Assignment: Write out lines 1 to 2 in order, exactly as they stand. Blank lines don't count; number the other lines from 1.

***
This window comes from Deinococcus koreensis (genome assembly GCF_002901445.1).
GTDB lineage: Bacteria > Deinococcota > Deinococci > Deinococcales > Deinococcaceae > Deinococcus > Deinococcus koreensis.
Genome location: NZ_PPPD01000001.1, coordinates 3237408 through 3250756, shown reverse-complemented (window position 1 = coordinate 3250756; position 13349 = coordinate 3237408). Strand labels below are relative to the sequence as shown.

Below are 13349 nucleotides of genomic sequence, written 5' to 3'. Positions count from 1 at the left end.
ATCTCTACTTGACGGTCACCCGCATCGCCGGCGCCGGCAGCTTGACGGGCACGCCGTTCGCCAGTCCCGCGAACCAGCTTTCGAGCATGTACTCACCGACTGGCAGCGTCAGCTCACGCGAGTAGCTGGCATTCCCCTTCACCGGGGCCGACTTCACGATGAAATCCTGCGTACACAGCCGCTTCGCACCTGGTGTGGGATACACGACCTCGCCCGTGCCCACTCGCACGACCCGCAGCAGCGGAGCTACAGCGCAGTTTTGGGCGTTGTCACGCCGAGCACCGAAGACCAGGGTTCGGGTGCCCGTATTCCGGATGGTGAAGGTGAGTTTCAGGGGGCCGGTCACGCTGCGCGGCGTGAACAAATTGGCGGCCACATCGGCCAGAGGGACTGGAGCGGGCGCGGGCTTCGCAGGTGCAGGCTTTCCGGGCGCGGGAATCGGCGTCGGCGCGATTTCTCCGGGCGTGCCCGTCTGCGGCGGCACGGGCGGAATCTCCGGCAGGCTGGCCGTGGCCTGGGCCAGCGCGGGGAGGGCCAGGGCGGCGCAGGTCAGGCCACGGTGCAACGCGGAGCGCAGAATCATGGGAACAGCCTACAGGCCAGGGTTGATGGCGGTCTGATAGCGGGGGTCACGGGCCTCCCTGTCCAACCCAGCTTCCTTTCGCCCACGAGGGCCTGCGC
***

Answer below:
This window comes from Deinococcus koreensis (genome assembly GCF_002901445.1).
GTDB lineage: Bacteria > Deinococcota > Deinococci > Deinococcales > Deinococcaceae > Deinococcus > Deinococcus koreensis.